Lead recruit coming to FGCU

The Florida Gulf Coast University men’s basketball team landed a major target this week when senior small forward Rayjon Tucker gave his verbal commitment to Joe Dooley and the Eagles.
Tucker is a high-flying athletic forward who seems to be a perfect fit here in Dunk City due to his intensity, rebounding ability, and yes, his vertical. While he can’t sign his National Letter of Intent until November, Tucker sounded confident that FGCU is the only place for him to be.
The 6-foot-5 Tucker is one of the highest-ranked recruits to ever commit to play for the Eagles and he was also weighing offers from Boston College, Clemson, VCU and Virginia Tech, among others. Once listed as a four-star recruit, Tucker was recently downgraded to three despite ESPN having him listed as the fourth best overall recruit in the state of North Carolina.
“Tucker is a strong, physical and highly competitive small forward that plays every possession in full attack mode and [as] hard as possible on both ends of the floor,” ESPN said of the newest Eagle. “[He] plays above the rim on the break and on all clear paths to the rim. He is a terrific offensive rebounder.”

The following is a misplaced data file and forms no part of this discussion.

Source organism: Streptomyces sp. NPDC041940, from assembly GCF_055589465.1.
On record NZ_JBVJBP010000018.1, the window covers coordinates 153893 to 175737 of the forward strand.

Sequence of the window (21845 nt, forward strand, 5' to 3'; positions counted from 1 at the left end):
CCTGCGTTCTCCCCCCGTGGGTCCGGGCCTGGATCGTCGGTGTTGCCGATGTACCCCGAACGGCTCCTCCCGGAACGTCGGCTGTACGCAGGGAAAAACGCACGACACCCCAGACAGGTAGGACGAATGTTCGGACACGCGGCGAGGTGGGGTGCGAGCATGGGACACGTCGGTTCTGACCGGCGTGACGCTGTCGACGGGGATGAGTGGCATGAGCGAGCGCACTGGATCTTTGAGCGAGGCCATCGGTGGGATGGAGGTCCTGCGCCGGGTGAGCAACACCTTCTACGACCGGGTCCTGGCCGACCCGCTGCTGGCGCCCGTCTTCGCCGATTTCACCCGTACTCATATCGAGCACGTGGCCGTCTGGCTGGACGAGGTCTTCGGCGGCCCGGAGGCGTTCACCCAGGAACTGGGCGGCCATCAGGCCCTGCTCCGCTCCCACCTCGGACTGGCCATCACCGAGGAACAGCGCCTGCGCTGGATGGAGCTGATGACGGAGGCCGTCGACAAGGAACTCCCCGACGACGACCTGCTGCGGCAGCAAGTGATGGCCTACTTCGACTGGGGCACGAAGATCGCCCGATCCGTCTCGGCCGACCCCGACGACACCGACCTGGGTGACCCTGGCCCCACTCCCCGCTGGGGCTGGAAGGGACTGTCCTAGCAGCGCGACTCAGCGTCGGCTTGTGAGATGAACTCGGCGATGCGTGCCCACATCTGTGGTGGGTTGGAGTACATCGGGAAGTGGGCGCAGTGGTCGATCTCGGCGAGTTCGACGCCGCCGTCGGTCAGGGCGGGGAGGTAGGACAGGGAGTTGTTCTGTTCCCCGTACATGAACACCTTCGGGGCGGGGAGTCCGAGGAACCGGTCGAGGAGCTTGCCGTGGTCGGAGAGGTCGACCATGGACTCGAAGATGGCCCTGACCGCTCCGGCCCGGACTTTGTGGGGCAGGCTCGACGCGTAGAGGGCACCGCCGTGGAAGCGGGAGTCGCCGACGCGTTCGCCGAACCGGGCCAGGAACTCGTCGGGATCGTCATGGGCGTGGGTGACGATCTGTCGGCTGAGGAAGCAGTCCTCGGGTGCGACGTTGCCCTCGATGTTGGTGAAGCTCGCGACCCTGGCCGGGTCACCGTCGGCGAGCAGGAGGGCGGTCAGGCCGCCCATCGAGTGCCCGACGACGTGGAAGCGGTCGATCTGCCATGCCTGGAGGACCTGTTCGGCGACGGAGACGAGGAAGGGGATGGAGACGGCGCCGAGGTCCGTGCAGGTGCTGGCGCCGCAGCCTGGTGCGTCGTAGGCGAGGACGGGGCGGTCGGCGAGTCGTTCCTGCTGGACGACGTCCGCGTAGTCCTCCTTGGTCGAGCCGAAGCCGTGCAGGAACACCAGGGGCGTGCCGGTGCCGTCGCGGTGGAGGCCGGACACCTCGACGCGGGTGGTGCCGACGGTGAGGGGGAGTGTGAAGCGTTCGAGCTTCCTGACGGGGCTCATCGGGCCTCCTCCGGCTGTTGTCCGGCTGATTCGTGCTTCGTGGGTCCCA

Tucker said that he chose FGCU because he felt like they really had his best interests at heart, and because of the tight-knit family feeling the team has. “Both Coach [Jamill] Jones and [Joe] Dooley had a great relationship with my family, and I just felt like this was where I’m supposed to be,” Tucker said.
Tucker gave up football after his freshman year of high school, and told College Basketball Talk that it paid great dividends for him on the court.
“I just got tired of all the pounding on my body,” Tucker said. “I just really love basketball in my heart more than I love football. My dad was a football player, so it would have just fit. I just like the hardwood.”
Tucker said he is still undecided on a major but he is thinking about business, and hopes that his commitment will influence others to think more seriously about choosing FGCU over other bigger division one schools.